4ZZZ launched its glorious tradition of counting down listeners' 100 favourite songs on New Year's Day 1977. More than 10 years later, 2JJJ in Sydney (which employed many ex-Zed staff) began conducting its own Hot 100. Because 4ZZZ held the rights to the name Hot 100, there was a little bit of legal biffo when TripleJ became a national broadcaster, so they changed the name of their survey to the "Hottest 100".
Refugees on Nauru work unprotected with asbestos - and more 10am zedlines
New children's health research centre opens
The Palaszczuk Government has officially opened a children’s health research centre, located by the Lady Cilento Children’s Hospital.
Health Minister Cameron Dick said the facility, which cost more than 100 million dollars to build, will allow faster translation of research findings into better care outcomes.
The nine-story Centre for Children’s Health Research represents the largest investment in child and adolescent health research in Queensland’s history.
Brisbane climate rally held on Saturday
Hundreds of people gathered in Brisbane on Saturday, as part of the global ‘People’s Climate March’.
The march was attended by Minister for Environment and Heritage Protection Dr Steven Miles, who said he will be attending the Paris Climate Summit this week.
Dr Miles said that stronger action needs to be taken against climate change than the reduction targets already submitted by various countries, or the 2 degrees celsius goal will not be reached.
'Natural burials' now available in Canberra
Canberra’s first ‘natural burial ground’ has now opened, located at Gungahlin Cemetery.
Natural burial involves covering a deceased person in a biodegradable shroud or casket, or cremating them, and burying them in bushland, with no headstone or marker.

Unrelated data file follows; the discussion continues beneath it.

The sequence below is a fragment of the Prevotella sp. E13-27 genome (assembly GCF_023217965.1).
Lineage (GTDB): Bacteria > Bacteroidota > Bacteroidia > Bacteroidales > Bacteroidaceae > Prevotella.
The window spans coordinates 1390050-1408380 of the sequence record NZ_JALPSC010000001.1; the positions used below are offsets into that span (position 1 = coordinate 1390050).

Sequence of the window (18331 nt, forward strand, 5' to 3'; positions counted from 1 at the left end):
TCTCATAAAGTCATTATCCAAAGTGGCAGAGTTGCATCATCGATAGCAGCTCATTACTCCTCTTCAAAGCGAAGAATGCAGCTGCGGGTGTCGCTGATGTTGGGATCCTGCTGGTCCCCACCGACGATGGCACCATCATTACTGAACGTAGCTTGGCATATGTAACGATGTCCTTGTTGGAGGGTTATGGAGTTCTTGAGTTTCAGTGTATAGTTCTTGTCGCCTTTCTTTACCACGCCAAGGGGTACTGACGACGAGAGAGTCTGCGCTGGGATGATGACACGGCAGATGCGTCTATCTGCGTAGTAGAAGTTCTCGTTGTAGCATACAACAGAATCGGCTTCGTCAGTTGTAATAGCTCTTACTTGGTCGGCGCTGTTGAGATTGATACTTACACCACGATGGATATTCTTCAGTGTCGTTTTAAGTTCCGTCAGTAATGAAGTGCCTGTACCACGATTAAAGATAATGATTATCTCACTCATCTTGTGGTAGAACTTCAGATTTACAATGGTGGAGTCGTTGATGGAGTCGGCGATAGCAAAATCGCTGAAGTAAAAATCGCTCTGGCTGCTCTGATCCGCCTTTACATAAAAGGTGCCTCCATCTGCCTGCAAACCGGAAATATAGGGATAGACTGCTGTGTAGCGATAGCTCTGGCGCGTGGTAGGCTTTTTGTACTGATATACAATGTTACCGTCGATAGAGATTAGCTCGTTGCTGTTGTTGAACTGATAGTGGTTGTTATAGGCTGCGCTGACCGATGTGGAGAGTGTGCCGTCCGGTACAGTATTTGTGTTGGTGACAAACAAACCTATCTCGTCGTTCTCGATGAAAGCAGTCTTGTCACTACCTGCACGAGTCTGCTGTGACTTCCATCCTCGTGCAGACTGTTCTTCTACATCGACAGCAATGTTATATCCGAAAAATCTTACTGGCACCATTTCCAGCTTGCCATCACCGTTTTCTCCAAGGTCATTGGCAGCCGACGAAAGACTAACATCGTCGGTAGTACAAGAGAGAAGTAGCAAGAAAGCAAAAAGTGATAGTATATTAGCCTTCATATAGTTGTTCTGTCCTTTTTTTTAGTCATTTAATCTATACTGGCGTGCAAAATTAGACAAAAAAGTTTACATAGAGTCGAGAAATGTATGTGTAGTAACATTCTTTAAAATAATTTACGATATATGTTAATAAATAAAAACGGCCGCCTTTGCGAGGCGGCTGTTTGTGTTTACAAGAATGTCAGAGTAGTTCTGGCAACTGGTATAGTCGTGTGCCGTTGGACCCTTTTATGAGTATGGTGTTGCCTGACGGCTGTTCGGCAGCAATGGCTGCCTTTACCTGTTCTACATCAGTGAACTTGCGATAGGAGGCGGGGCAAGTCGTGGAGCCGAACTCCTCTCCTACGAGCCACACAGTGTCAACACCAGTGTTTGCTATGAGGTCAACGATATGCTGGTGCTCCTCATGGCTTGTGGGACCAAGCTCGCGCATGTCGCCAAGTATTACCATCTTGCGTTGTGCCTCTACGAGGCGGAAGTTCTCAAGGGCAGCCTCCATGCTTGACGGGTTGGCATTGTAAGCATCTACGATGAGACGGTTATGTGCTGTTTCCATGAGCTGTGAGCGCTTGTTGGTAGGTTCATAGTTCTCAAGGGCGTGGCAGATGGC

Territory and Municipal Services Minister Shane Rattenbury said community interest in natural burial is strong, and the option is cheaper than traditional means of burial.
Alzheimers researchers uncover more information on the disease
University of New South Wales researchers have discovered how connections between brain cells are destroyed in the early stages of Alzheimer’s disease.
Study leader, Dr Vladimir Sytnyk, said a molecular mechanism degrades and destroys the brain’s synapses in people with Alzheimer’s, which are required for all brain functions, especially for learning and forming memories.
The work will open up new avenues for research on possible treatments for the degenerative brain condition.
Refugees on Nauru work unprotected with asbestos
A housing renovation scheme on Nauru is hiring refugees and local workers to remove asbestos roofing from houses without any protection or training.
The Nauru government has issued a statement stating the work is safe, and no refugees are hired, but photos have emerged showing refugees working on the roofs without any protective gear.
A 2015 European Union and Secretariat of the Pacific Regional Environment Program report found that more than 200,000 square metres of asbestos-laden material is in buildings on Nauru.
Israel halts EU contact over new labelling laws
Israel has stopped contact with European Union bodies engaged in peace talks with Palestine, after new EU guidelines changed how Israel must label much of its food products.
The guidelines mean that products which come from land occupied by Israel since the 1967 Middle East War will be illegal to sell in the EU, as they are not part of the internationally recognised borders of the nation.
The development of settlements in those regions has been one of the obstacles to negotiations between Israel and Palestine.